Georgia is looking at becoming only the fourth state in the country to tax digital entertainment services such as Netflix, Spotify, e-Books and video games.
The proposed 4% tax would add 52 cents, or $6.24 annually, to Netflix’s $12.99 monthly plan. Similar taxes are already on the books in Hawaii, Washington and Pennsylvania. A 9% “amusement services” tax drafted by Chicago in 2015 was upheld last summer by a local circuit court. The ruling is under appeal.
Georgia, which initiated sales taxes for online purchases on Jan. 1, seeks to use the tax revenue for the construction of high-speed Internet service in rural areas. About 16% of rural households in the state reportedly lack broadband access.
“This is not a new tax,” Jay Powell, a Republican representative from Camilla and author of the bill, told the Atlanta Journal Constitution. “Technology is changing. The bottom line is, I’m getting movies, sports, news and all the things I’ve always gotten, but I’m getting them via a different medium, which is streaming services as opposed to cable TV.”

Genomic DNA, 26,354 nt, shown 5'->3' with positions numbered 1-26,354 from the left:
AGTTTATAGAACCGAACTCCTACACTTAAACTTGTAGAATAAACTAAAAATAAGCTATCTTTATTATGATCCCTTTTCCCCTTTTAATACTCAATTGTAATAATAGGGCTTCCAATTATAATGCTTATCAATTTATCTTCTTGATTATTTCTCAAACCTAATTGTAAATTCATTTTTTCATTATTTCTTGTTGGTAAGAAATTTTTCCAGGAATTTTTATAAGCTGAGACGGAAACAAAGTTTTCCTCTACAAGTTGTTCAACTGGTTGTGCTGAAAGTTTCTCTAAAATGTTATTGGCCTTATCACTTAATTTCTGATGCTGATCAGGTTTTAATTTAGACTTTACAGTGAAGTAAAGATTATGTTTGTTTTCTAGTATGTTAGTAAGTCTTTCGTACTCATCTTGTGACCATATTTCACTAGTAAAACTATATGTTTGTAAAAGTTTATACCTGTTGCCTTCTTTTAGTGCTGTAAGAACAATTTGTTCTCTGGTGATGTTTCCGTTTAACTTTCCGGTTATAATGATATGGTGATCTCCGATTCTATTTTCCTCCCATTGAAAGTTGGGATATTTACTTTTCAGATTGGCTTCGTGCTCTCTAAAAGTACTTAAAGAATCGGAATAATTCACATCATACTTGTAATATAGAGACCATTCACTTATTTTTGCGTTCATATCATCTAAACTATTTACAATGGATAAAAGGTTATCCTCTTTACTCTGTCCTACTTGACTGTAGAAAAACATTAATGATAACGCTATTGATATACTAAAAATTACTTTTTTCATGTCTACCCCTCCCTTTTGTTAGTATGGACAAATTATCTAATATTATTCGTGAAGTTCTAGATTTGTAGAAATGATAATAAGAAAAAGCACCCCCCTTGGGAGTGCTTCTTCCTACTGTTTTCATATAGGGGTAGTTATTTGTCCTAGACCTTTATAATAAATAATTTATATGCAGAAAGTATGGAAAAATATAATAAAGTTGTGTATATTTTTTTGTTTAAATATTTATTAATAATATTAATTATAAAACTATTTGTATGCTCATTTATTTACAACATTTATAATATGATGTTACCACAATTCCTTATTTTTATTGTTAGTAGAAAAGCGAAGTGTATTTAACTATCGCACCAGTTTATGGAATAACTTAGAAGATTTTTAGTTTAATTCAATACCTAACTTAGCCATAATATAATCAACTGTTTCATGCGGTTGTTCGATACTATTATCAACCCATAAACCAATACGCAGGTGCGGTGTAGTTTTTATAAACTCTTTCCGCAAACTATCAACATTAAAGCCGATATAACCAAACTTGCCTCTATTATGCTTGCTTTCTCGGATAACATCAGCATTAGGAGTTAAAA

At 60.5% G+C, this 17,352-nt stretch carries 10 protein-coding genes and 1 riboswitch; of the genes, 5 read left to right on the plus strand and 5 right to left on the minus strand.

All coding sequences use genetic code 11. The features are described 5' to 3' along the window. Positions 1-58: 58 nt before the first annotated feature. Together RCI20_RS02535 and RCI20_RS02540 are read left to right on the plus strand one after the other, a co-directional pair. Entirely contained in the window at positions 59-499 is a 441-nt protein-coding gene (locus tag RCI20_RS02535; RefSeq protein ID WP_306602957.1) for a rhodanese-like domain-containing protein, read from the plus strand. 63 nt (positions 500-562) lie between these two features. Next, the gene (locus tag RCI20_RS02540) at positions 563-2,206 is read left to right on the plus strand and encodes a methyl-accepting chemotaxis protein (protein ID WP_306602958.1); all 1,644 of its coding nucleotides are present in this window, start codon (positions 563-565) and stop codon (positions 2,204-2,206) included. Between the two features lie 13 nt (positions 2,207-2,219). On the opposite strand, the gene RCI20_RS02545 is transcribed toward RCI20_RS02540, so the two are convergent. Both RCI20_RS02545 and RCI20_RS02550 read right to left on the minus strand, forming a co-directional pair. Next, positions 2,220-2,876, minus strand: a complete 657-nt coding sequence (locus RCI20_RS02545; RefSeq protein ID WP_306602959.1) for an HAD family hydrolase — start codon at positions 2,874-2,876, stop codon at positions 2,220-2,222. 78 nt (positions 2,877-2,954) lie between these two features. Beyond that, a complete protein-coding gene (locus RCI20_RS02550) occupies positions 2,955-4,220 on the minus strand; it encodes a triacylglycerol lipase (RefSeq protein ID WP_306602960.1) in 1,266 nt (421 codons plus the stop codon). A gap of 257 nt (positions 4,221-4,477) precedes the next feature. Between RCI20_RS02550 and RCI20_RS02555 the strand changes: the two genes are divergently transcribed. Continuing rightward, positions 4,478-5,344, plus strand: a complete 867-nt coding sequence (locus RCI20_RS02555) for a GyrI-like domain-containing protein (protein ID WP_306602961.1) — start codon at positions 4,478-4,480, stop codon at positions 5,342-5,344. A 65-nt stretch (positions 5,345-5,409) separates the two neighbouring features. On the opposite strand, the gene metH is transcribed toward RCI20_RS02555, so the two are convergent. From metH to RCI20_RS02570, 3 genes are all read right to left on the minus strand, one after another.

Traditional pay-TV and telecommunication services operating in Georgia currently pay fees ranging from 5% to 7%.
Newly-elected Republican Gov. Brian Kemp isn’t in favor of the tax. Perhaps mindful of Hollywood’s $1.5 billion annual spending in the state on movies and TV show productions (Netflix’s “Ozark” is filmed at Lake Lanier), Kemp, who championed President Trump’s corporate tax cut, said he would prefer alternative options.
“My first inclination is not to look at tax increases to pay for this,” Kemp told Georgia Public Broadcasting. “If we’re going to have some sort of offset, I’d be open to looking at that. I don’t know that raising taxes is the answer for me.”
Georgia’s 2019 legislative session ends in April.